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2. Extensible Design Structures

For many years standardization and uniformity have ruled the day concerning application interfaces.  Other than some level of appearance and limited functionality customization, programmers have had to learn to work within the confines of what they are given.  For example, if a ListView object does 90% of what they want but 10% differently, they will either have to learn to adapt or use something else.  They are also not given access to source code or other resources that might better help them understand what their tools are capable of or how to even use them. 

From the ground up Vision has been designed purely as an engine with no specific interface design elements (windows, buttons, menus, etc) built into it.  All of the interface objects and interface code can be customized by the programmer at runtime.  This means that programmers are not restricted to using any one set of interface designs and objects.  They can use any set that they have available to them and even use them in conjunction with each other.  A programmer or designer can even produce their own custom interface objects and choose to keep them for private use or make them available to others.  No longer are programmers restricted to designing application interfaces to fit within the tools but they can now tailor the interface specifically to the application.  Now they can take advantage of 90% of the ListView's functionality and override or add the remaining 10% that their specific application needs.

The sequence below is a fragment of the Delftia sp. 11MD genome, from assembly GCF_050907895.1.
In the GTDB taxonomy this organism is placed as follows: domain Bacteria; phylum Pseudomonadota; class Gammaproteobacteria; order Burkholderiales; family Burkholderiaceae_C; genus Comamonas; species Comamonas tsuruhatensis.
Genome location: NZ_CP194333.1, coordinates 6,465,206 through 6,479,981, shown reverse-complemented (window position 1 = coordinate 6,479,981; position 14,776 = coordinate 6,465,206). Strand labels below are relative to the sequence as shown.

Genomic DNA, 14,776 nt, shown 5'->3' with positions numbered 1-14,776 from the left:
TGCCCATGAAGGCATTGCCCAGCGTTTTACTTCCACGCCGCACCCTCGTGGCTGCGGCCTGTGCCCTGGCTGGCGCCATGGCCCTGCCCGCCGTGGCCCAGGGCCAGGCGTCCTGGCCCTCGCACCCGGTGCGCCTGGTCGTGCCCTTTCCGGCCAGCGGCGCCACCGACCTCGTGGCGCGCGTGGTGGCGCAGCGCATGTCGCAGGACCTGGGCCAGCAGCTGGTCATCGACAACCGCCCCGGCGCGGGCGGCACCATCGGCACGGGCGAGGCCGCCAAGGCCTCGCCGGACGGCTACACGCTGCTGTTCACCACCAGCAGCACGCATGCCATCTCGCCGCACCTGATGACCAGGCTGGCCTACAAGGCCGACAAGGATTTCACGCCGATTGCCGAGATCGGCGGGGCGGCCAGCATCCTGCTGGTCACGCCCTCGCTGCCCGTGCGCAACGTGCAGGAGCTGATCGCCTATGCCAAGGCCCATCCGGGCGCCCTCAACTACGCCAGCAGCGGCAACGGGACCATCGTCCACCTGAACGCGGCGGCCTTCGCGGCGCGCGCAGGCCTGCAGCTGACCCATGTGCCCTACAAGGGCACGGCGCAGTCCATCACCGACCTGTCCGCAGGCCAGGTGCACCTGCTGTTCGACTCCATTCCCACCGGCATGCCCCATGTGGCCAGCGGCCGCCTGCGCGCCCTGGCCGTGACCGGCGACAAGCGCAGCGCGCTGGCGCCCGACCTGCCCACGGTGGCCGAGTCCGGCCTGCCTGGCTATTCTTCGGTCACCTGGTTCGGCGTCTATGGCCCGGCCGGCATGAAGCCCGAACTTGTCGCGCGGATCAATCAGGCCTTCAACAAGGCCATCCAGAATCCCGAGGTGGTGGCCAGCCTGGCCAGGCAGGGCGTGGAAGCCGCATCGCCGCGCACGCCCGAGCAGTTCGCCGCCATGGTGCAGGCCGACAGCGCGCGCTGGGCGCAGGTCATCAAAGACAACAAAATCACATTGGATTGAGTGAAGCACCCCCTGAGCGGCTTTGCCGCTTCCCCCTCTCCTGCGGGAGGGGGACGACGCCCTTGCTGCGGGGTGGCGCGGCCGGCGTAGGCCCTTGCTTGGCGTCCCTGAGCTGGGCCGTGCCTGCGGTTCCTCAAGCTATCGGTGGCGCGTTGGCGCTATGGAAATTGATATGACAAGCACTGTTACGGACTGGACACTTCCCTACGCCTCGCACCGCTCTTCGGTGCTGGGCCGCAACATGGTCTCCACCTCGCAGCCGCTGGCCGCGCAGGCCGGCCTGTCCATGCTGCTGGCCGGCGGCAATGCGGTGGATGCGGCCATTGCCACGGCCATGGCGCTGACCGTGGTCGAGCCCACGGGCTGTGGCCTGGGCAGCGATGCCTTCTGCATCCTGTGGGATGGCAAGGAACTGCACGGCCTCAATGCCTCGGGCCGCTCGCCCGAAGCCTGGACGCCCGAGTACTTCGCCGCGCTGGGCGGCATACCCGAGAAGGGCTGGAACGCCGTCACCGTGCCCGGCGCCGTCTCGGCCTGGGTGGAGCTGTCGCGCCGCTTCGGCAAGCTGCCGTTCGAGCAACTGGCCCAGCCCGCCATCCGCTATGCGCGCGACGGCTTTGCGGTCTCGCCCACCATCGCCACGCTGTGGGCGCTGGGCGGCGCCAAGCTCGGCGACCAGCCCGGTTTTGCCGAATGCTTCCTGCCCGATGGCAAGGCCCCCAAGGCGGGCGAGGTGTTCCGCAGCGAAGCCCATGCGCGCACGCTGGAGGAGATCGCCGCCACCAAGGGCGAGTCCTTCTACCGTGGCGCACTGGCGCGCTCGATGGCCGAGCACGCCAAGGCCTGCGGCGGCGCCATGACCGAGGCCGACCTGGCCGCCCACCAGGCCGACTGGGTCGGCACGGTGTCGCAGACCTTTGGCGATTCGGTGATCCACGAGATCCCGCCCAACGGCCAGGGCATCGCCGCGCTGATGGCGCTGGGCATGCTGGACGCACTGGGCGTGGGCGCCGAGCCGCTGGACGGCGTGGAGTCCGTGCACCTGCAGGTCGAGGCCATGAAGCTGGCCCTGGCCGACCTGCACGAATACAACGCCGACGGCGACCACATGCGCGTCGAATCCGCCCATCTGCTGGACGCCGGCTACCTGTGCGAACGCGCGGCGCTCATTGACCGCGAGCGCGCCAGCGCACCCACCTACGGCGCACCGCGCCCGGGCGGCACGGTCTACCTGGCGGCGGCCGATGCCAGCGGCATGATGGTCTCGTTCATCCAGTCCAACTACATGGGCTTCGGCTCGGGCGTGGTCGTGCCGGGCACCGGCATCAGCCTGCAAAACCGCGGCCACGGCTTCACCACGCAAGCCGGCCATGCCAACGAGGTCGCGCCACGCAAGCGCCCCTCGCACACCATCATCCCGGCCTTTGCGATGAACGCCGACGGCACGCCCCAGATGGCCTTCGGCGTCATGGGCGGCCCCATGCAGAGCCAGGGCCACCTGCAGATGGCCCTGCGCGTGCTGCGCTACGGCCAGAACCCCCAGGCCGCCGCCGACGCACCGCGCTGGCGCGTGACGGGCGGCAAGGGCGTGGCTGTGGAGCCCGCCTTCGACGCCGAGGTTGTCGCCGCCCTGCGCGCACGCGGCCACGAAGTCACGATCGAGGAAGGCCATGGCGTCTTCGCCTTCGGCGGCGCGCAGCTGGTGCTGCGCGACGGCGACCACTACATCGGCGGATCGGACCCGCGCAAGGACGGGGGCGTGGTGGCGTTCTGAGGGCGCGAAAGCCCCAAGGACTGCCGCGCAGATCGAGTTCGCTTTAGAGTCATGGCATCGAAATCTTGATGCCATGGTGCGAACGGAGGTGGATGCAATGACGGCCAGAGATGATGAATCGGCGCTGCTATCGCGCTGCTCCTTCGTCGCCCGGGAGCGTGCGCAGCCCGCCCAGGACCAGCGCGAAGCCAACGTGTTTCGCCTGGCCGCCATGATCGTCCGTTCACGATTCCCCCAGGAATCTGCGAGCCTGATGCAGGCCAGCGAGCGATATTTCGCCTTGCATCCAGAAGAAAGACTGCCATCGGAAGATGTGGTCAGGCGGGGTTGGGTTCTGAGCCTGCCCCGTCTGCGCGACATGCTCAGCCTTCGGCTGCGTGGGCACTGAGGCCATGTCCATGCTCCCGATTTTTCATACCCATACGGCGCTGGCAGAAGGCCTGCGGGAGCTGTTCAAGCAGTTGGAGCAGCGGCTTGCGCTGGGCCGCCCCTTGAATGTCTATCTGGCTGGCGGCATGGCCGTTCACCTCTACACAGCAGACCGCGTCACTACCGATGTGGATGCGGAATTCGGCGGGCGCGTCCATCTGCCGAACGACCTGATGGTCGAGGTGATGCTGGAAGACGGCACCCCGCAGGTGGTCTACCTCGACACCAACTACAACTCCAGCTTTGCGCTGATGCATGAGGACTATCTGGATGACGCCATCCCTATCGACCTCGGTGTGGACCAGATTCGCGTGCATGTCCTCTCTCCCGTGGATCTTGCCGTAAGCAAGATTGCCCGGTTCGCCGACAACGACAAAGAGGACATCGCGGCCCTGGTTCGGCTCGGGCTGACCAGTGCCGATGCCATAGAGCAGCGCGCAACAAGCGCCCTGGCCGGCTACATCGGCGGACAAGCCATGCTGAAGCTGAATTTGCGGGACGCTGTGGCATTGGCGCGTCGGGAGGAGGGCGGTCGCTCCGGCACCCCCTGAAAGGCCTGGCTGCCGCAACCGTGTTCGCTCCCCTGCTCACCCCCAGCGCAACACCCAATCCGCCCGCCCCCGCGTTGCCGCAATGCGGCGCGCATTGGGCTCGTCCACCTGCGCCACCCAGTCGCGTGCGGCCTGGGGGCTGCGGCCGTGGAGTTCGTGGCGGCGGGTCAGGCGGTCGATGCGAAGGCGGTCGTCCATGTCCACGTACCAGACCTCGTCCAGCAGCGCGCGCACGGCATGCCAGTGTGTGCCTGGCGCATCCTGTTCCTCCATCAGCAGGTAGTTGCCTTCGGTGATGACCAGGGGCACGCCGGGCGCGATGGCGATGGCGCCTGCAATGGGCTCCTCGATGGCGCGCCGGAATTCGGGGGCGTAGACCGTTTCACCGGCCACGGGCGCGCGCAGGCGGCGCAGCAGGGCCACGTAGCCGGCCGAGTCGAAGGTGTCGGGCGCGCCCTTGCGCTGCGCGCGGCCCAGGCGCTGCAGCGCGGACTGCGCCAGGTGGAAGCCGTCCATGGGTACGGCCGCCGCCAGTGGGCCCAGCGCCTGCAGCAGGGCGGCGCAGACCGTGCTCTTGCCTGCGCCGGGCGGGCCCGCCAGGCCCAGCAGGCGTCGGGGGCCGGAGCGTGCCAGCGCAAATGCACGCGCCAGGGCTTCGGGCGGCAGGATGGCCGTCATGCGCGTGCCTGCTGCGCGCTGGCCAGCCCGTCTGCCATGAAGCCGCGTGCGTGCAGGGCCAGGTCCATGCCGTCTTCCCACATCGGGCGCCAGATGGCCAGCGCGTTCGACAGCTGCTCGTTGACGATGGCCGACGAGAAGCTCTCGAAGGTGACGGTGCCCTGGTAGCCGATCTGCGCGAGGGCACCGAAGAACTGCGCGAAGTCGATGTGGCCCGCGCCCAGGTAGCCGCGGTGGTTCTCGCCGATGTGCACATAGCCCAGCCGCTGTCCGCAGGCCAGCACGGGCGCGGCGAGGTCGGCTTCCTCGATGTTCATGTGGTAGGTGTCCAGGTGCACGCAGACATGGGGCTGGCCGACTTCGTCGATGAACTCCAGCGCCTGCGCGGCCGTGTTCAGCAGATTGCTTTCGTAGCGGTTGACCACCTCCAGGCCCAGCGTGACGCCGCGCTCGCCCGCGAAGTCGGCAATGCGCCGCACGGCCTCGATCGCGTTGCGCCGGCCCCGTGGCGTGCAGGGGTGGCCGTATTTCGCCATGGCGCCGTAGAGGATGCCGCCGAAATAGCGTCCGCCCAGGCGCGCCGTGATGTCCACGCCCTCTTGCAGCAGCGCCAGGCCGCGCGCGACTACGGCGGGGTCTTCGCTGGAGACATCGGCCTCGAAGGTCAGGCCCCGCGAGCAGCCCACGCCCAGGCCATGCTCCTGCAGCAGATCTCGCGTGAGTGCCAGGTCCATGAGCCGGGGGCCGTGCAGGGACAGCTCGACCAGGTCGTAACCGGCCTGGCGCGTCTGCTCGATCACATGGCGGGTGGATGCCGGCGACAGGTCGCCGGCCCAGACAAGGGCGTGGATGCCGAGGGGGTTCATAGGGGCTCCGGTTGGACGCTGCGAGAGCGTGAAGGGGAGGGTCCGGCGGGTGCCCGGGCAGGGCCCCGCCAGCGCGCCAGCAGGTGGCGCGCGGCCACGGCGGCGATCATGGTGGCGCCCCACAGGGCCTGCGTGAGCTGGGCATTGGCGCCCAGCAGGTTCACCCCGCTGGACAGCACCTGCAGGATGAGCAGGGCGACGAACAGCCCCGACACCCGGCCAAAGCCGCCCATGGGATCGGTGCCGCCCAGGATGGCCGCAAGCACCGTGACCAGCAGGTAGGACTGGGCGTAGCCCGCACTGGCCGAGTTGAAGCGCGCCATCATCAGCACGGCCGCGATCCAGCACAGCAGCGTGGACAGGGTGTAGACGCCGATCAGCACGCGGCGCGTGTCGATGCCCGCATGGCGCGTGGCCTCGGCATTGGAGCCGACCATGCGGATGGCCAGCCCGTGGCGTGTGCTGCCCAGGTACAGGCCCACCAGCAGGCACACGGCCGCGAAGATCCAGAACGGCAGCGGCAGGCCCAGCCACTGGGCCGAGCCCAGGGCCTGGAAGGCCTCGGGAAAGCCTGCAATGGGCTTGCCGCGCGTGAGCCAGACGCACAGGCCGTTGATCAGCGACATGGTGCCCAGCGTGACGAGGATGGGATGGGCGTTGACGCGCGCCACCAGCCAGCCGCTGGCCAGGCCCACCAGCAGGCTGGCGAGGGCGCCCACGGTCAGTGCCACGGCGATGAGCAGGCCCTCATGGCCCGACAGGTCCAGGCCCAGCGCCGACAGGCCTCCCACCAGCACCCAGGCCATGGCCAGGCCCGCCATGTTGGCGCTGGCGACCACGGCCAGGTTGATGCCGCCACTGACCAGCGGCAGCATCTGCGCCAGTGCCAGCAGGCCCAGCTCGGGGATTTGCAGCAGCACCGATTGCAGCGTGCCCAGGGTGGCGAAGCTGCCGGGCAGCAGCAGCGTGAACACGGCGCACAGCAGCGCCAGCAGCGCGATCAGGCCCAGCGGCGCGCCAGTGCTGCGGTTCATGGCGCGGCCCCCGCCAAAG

This kind of a system lends itself very greatly towards open source code repositories where maintainers publish a standard set of code and accept bug fixes/feature additions pending evaluation and testing.  Vision was built with this kind of open source "middleware" system in mind because one of the best ways to learn how to use a system and understand how it works is to be able to see its source code.  However, commercial middleware development can still exist and any portion of a middleware module can be either closed or open source.  Even though middleware modules can potentially be closed source they can still still be extended and customized by using Objective-C language features such as subclassing and message overriding.

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